Sep 10, 2006

Maasai: US Honors Tribesmen

Hundreds of cheering Maasai thronged the US ambassador to Kenya today as the US formally reciprocated their extraordinary September 11 condolence offering of cattle.

Hundreds of cheering and ululating Maasai thronged the US ambassador to Kenya here today as the US formally reciprocated their extraordinary September 11 condolence offering of cattle.

Clad in traditional red cloaks, scarves, headdresses and earrings, tribesmen and women turned out in droves to welcome the envoy in this dusty speck of a village in remote south-west Kenya that captured America's imagination with their gift.

A day before the five-year anniversary of the September 11, 2001, attacks and four years after the Maasai donation of cows, Washington moved to show its appreciation in a concrete way.

After a tour of Enoosaen surrounded by enthusiastic villagers and herders, US ambassador to Kenya Michael Ranneberger announced the endowment of 14 high school scholarships - one for each of the donated cows - for local Maasai students.

He and Maasai elders in the area also ended frustrating uncertainty over the future of the cattle, the tribe's most important possession, that had threatened to mar the symbolic importance of the gift.

"Today, on the eve of the fifth anniversary of the terrible attacks, I have come to Enoosaen to conclude the donation with a reciprocal gift from the people of the United States ... and a pledge that we will never forget the generosity of this community," Mr Ranneberger said.

Speaking before a poster of the US flag, the Twin Towers and a pair of Zebu cows, he said the Maasai gesture "had profoundly touched the heartstrings of the American people" like no other post-September 11 gift of sympathy or goodwill.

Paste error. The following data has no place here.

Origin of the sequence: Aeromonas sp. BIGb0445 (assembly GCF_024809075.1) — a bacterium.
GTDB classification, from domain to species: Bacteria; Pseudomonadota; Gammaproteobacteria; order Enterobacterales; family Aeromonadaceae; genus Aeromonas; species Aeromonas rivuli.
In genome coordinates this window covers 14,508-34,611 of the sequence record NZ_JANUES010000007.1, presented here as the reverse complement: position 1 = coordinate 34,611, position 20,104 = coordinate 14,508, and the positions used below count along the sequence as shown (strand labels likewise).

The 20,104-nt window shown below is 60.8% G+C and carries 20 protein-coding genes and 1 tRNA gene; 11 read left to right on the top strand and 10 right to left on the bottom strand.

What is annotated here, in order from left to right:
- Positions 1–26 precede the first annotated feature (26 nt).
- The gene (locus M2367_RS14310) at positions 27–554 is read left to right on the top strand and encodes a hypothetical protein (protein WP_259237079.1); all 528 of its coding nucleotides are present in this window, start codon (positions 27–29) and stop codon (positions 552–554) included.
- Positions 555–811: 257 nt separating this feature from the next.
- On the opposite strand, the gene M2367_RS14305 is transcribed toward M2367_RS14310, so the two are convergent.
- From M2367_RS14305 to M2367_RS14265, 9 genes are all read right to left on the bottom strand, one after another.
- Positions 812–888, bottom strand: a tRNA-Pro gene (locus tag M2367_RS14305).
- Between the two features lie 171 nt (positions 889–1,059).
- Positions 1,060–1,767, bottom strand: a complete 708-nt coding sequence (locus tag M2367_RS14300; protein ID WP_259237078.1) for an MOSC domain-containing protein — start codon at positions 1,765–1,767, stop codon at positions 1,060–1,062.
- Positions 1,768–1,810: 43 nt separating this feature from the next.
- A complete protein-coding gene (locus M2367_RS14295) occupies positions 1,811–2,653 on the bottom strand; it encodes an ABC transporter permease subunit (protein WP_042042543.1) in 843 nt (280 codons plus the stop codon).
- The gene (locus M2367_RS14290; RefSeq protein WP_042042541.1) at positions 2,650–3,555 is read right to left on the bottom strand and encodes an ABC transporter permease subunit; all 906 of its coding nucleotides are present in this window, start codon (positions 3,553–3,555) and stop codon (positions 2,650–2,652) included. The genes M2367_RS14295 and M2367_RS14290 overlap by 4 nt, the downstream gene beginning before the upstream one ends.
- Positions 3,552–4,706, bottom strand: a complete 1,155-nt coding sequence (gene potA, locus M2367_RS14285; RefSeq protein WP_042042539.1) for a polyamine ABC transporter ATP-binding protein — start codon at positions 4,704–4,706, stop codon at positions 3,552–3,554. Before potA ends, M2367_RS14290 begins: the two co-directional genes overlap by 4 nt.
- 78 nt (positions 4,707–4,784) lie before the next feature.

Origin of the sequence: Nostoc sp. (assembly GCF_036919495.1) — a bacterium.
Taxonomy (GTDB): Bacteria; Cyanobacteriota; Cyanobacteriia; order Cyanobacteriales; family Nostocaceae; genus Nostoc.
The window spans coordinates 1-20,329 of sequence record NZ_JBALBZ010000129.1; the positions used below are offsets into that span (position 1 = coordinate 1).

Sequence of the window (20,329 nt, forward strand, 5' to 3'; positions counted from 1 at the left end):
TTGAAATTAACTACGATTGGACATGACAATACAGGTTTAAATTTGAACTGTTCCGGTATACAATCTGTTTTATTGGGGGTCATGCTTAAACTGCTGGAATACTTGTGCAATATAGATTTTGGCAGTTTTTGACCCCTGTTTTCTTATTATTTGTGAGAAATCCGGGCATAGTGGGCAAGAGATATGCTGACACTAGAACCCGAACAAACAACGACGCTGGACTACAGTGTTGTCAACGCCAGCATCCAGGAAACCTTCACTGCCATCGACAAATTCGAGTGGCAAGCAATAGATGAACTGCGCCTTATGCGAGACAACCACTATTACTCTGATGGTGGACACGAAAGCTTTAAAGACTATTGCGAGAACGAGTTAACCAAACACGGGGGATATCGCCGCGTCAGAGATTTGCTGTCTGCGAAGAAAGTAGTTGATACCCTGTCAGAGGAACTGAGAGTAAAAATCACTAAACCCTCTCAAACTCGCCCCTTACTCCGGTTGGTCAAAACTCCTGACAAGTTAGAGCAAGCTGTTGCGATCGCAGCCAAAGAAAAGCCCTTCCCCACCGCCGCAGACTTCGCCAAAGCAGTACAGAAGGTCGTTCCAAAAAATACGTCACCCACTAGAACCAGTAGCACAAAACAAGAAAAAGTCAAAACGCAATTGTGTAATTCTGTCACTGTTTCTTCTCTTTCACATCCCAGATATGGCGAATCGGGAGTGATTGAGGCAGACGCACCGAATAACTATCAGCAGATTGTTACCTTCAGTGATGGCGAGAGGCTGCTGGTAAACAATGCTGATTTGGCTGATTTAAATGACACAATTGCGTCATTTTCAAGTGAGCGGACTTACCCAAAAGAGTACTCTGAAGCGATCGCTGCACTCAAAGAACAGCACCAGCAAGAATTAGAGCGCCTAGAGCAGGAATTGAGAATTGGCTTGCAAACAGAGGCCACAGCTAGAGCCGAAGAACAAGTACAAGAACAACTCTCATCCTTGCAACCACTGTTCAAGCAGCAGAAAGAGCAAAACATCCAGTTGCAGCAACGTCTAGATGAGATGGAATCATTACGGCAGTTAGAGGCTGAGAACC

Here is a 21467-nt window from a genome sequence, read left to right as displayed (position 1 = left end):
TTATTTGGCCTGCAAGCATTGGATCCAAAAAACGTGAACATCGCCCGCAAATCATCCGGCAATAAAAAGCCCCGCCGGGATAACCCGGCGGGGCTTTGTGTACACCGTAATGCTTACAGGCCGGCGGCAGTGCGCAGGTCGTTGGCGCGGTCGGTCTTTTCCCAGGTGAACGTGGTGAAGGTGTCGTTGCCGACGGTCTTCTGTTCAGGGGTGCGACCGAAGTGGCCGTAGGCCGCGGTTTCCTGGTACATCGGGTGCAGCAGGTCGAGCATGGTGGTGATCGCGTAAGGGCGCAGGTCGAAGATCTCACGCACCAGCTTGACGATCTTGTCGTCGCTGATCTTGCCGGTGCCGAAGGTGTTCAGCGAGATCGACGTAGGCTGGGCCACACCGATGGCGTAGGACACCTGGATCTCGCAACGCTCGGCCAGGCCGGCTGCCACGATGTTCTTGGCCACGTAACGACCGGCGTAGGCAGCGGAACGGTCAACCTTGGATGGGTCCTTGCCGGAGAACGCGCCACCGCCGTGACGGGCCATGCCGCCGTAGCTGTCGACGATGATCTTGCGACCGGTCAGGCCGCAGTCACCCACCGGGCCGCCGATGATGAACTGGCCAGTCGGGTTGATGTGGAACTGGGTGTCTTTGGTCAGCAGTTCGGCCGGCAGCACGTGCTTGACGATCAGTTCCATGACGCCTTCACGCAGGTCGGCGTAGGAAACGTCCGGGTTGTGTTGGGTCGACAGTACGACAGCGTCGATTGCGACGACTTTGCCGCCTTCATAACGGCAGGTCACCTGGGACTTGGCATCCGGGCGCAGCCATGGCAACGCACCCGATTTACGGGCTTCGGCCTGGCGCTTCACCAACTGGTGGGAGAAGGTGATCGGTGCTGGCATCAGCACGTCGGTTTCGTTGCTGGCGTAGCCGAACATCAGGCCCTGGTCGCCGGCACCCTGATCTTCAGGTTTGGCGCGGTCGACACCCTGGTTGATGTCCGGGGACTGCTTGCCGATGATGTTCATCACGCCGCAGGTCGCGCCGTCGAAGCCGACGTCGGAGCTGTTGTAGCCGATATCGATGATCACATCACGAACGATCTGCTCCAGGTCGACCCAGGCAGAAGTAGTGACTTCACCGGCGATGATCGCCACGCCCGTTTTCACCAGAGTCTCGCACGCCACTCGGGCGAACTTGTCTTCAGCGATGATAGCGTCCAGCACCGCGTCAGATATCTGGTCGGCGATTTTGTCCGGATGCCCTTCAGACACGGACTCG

Mr Ranneberger lamented that climate and customs codes had kept the cattle from being sent to the US but stressed the cattle would never be forgotten.

The scholarships, a "modest donation" in the ambassador's words, of about $US3500 ($4620) a year over an initial four-year period, will allow seven Maasai boys and seven girls to attend boarding high schools in the area.

Under an agreement signed by Mr Ranneberger and the community, the Maasai will care for the small herd of "American" cattle - now numbering 26 - and sell their calves to establish a scholarship fund to keep the legacy alive.

Cattle are highly valued among the Maasai, a community of herders who live in Kenya and Tanzania, and the gift of a cow is regarded as among the most precious one can receive from a Maasai, ranking alongside a child or grazing land.

The failure of the US to actually collect the cows had raised consternation among some here who regarded it as a snub but such sentiment was not in evidence today.

"When we saw the Americans in pain, we asked what we could give to express our sorrow, something that was so central to us, and that was the cows," said tribal elder Murero Ole Yiamboi.

"They are the handkerchiefs we Maasai use to wipe away tears," he said through a translator, his elongated pierced earlobes swaying over a goatskin cloak.

The idea for the gift was that of Enoosaen native Willson Kimeli Naiyomah, a Maasai who was a student at Stanford University in California in 2001 and happened to be in New York on September 11.

He thought his community of about 10,000, about 245km south-west of Nairobi, should do something to mourn and raised the matter with elders on his return home for a tribal initiation ceremony in June 2002.

They agreed and that month invited officials from the US embassy in Nairobi to accept the gift who, while deeply appreciative, were unable to take the cows, the status of which remained unclear until today.

Last year, several Maasai threatened to revoke the gift unless it was properly acknowledged but Mr Naiyomah said today there were no hard feelings.

"This brings everything full circle," he said, referring to the scholarships. "We didn't expect anything in return. For them to come back and say 'thank you' in this way is wonderful."

Mr Naiyomah said the US donation would forever benefit his small impoverished village with the gift of education.

"We will have professionals here from 9/11 in an unending circle," he said.